We spent the morning poking around Cathedral Gorge State Park. We explored the Moon Caves, formed by erosion before heading out. Out of the sun, they were extremely cool with a gentle breeze.
On the bikes, the day was all about climbing. Our lunch stop was in Pioche, Nevada. It is an old mining town, off the main highway. On the way into town we saw old wooden structures from abandoned mines and evidence that some claims were still active.
The old Aerial Tramway used to ferry ore was an incredible piece of engineering.
The rest of the day was a long slow grind, uphill, into a headwind. We were heavy with water as we were uncertain when we would be able to find it on the long lonely Great Basin Highway.
We had hoped to get water at the BLM (Bureau of Land) Pony Springs Fire Station, which we had learned about the day before while buying groceries at a local market.
We arrived at the facility with no way to contact the person or persons inside. The place was encircled by razor-wire topped, double fence with a padlocked front gate. We walked around for a bit, hoping to catch a glimpse of a living soul, but with no luck. We were extremely glad we had not relied on this as a water refilling location.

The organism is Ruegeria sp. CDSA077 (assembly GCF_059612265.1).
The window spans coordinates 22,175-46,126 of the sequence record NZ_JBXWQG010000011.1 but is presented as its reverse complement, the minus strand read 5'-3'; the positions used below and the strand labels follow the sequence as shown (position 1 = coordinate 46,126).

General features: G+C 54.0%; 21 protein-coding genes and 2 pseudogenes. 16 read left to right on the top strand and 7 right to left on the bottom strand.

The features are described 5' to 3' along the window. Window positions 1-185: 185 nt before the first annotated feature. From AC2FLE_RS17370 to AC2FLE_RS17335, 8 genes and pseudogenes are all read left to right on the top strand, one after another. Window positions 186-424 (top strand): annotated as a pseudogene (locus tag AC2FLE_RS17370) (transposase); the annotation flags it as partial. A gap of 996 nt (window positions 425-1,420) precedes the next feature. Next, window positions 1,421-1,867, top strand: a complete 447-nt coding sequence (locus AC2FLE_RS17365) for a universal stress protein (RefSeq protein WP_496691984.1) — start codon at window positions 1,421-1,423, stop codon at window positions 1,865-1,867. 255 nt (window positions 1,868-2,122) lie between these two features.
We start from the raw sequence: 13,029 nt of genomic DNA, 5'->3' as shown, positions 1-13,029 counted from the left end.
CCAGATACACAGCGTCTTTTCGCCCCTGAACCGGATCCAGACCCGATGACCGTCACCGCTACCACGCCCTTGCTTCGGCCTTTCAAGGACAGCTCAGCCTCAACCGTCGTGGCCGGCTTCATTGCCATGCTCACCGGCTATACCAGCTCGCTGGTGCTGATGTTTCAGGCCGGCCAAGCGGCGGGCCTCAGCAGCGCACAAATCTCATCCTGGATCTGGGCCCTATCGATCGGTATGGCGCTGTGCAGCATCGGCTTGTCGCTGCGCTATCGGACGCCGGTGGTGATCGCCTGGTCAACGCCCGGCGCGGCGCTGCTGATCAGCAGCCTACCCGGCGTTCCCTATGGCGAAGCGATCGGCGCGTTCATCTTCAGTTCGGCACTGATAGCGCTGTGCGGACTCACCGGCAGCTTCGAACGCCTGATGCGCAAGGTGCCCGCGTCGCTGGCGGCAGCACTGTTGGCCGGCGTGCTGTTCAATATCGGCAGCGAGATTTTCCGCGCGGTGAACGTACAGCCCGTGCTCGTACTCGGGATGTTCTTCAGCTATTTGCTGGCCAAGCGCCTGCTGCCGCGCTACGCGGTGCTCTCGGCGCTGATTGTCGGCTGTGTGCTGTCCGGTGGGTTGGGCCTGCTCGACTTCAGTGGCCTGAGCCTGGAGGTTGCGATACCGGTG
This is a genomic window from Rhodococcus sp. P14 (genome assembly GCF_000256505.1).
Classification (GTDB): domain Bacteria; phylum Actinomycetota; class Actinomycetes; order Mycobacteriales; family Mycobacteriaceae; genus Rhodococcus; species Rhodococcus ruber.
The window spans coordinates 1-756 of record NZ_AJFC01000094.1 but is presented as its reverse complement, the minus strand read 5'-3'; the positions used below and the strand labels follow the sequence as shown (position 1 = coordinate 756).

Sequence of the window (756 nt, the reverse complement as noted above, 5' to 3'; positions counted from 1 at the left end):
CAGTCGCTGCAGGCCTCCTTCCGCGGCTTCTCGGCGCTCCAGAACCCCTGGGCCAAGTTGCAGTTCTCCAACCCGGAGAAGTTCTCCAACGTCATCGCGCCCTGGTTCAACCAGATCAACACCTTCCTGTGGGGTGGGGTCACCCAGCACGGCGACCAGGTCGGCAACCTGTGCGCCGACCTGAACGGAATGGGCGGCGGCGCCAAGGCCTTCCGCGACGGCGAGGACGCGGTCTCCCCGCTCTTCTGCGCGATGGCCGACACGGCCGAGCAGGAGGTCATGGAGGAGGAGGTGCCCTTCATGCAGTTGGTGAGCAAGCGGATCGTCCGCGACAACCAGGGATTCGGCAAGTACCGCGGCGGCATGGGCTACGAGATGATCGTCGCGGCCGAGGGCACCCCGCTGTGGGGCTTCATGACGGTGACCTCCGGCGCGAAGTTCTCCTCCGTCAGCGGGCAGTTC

Discouraged, we decided to push on with a few hours of daylight left. Towards sunset, we began looking for a place to camp.
The first location was a nice fixer-upper. The old log cabin structure had me fantasizing about an evening spent out of the wind with a possible fireplace. I was looking forward to some old-timey whittling while Ma fixed up some vittles. Unfortunately, the roof had collapsed which did not leave many options for placing a tent inside the remaining walls.
Shortly up the road, we found a less aesthetically appealing structure but extremely practical. A dry water tank was the perfect site for multiple reasons (our second most interesting sleeping location). The concrete floor was flat, the walls of the trough kept out the wind and offered some protection from foraging critters. Better yet, the walls would buy us about twenty minutes of extra sleep before the morning sun could hit us (sunrise is about 5:30 am).
We left the rain fly off the tend and had a glorious 360 degree view of the night sky. We enjoyed a movie drive-in type experience by watching a poor remake of the 1980’s “Red Dawn” on the laptop.
Afterwards, we picked out constellations in some of the darkest skies we’ve slept under since west Texas. In our location, we were nowhere close to any towns or cities. The mountain ranges on both sides offered light pollution-free viewing.